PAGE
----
Malaysia’s foreign minister has dismissed claims that the predominantly-Muslim country is establishing ties with Israel after an Israeli delegation participated in a UN conference in Kuala Lampur last week.

Malaysia's Foreign Minister Anifah Aman

Malaysia’s Foreign Minister Anifah Aman Photo credit: Flickr

A week after an Israeli delegation participated in a UN conference in Malaysia, its foreign minister said on Thursday that the predominantly-Muslim country had been forced to allow the Israeli visitors to enter, adding that it does not indicate closer ties between the countries or any change in Malaysia’s policy on the Israeli-Palestinian conflict.

The Israeli delegation was led by David Roet, Israel’s former UN Ambassador. Roet tweeted pictures of himself in various locations around Malaysia, adding, “I have great hopes for good relations between our two countries in the future.”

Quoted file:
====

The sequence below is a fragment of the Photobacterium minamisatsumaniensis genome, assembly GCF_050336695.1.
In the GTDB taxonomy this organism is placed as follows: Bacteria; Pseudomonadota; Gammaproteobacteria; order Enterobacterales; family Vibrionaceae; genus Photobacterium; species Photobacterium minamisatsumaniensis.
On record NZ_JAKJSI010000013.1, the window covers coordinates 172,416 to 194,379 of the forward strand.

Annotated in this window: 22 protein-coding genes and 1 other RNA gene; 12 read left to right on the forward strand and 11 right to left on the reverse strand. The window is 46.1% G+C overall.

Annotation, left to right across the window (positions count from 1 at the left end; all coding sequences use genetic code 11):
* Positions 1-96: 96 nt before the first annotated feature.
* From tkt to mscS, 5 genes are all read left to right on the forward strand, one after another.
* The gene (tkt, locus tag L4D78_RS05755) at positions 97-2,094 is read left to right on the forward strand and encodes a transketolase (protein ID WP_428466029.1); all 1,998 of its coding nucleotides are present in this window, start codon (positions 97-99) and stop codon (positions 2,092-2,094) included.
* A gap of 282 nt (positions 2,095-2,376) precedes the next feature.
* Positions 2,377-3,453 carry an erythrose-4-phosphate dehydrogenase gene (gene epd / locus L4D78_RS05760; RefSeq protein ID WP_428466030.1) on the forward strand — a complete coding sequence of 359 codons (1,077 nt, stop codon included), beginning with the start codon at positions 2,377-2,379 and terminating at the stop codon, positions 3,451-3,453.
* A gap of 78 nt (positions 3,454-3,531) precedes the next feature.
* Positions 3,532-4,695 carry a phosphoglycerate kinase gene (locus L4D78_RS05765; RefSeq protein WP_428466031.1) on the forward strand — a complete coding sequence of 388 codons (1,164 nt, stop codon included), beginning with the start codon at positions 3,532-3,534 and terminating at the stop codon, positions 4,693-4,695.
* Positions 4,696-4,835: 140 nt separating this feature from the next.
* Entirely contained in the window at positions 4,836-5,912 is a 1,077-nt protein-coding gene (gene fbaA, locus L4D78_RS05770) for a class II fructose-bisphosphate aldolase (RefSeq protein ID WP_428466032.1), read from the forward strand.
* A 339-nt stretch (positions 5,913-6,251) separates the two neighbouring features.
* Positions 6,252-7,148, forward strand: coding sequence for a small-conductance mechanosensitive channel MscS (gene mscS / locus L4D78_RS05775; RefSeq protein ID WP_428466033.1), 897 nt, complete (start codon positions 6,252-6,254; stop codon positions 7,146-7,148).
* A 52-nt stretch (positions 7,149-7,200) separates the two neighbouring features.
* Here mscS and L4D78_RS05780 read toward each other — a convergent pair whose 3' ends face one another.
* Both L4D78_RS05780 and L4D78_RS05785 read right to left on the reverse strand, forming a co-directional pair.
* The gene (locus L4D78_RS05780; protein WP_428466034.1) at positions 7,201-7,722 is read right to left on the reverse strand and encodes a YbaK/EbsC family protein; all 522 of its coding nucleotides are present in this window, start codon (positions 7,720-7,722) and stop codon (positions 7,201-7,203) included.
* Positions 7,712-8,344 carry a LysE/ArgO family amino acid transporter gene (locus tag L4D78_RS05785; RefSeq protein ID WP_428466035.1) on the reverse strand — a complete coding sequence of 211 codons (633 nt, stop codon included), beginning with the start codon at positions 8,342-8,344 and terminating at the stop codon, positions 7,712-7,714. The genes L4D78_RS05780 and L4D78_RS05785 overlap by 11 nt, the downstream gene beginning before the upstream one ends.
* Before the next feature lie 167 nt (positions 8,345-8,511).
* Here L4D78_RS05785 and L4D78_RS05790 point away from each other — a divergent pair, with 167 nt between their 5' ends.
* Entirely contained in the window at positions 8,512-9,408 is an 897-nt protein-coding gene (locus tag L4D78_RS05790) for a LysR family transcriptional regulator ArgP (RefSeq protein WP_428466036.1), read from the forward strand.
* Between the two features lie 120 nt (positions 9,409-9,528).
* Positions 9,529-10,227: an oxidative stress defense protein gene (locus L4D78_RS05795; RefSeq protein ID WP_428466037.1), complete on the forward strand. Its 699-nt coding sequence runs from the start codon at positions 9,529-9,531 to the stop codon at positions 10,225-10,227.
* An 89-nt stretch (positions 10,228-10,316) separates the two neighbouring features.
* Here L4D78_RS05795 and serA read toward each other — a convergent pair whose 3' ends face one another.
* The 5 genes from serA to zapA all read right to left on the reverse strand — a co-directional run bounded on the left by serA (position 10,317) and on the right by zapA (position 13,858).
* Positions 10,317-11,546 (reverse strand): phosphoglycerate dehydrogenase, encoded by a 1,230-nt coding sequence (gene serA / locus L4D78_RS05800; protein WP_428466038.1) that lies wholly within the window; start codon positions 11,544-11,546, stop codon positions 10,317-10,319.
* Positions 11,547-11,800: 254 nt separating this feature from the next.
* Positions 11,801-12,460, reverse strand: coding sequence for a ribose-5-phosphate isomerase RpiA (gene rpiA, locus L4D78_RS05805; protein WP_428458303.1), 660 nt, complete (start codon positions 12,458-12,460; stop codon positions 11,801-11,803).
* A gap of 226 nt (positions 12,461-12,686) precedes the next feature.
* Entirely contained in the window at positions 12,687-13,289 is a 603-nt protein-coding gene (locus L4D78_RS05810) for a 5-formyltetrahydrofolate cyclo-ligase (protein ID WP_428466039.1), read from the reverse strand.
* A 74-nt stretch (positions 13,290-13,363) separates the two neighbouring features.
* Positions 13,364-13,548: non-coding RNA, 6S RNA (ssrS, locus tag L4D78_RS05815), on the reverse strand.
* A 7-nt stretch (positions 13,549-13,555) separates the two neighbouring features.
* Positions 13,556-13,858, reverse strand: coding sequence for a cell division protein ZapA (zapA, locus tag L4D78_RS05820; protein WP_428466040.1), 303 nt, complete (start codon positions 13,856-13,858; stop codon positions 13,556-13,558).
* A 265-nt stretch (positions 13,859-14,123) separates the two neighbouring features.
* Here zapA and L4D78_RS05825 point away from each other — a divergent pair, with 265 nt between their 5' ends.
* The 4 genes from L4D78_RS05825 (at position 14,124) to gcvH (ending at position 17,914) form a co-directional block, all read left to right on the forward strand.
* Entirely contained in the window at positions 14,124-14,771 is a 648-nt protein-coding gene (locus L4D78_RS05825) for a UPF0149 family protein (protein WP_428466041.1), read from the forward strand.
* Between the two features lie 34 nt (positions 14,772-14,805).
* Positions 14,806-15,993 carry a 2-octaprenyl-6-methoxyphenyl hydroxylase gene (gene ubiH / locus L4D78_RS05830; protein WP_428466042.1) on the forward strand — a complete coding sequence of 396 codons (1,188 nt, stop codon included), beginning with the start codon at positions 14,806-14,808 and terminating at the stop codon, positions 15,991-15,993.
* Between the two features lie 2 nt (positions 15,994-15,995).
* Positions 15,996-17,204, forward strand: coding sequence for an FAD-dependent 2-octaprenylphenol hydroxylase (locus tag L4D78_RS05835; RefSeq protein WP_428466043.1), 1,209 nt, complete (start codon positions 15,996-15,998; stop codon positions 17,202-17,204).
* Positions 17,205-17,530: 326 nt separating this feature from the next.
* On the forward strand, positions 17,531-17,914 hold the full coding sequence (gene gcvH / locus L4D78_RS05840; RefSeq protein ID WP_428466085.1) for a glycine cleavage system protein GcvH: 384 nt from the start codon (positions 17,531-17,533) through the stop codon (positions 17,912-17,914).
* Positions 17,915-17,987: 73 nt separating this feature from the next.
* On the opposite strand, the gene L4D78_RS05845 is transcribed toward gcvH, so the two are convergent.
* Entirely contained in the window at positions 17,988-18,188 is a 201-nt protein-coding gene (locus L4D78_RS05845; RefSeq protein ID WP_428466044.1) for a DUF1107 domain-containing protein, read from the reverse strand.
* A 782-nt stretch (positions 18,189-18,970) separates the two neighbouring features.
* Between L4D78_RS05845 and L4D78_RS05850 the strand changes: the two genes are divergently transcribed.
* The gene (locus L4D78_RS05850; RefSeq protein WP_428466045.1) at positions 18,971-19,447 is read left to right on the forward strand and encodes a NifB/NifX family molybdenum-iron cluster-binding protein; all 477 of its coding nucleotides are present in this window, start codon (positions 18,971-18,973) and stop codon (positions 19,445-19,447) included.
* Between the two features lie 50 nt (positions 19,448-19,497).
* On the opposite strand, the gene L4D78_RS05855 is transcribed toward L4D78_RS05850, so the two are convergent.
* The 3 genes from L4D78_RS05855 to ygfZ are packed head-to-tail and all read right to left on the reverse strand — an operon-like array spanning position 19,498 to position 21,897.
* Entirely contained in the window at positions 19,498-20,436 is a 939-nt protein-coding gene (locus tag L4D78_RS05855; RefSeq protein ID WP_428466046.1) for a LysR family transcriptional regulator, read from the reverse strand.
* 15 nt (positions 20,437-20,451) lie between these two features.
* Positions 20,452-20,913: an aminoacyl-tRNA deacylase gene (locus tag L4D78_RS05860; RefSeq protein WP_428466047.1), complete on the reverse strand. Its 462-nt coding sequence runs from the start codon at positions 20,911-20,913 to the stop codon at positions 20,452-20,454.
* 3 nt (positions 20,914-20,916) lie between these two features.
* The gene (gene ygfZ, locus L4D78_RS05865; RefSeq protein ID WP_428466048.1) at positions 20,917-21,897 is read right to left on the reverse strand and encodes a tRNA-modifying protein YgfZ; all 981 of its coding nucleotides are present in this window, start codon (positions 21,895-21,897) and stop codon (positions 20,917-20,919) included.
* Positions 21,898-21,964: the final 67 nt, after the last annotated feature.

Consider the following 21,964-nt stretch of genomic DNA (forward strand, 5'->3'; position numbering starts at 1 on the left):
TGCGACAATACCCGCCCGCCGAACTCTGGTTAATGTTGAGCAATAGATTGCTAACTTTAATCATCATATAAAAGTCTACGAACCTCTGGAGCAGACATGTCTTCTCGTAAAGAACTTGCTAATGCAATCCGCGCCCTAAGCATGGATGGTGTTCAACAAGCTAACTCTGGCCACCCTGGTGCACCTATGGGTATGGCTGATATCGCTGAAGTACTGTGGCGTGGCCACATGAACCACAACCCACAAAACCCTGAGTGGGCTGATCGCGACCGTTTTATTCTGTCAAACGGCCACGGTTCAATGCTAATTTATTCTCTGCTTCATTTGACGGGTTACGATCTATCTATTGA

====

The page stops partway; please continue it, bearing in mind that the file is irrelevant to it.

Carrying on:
Malaysia has no diplomatic ties with Israel and has refused to let Israelis enter its territory in the past. In December, thousands of its citizens took to the streets to protest US President Donald Trump’s recognition of Jerusalem as Israel’s capital.

Pro-Palestinian sources in Malaysia, including members of the opposition, voiced harsh criticism over the decision to allow the Israeli delegation into the country, with some accusing the government of secretly trying to establish ties with Israel.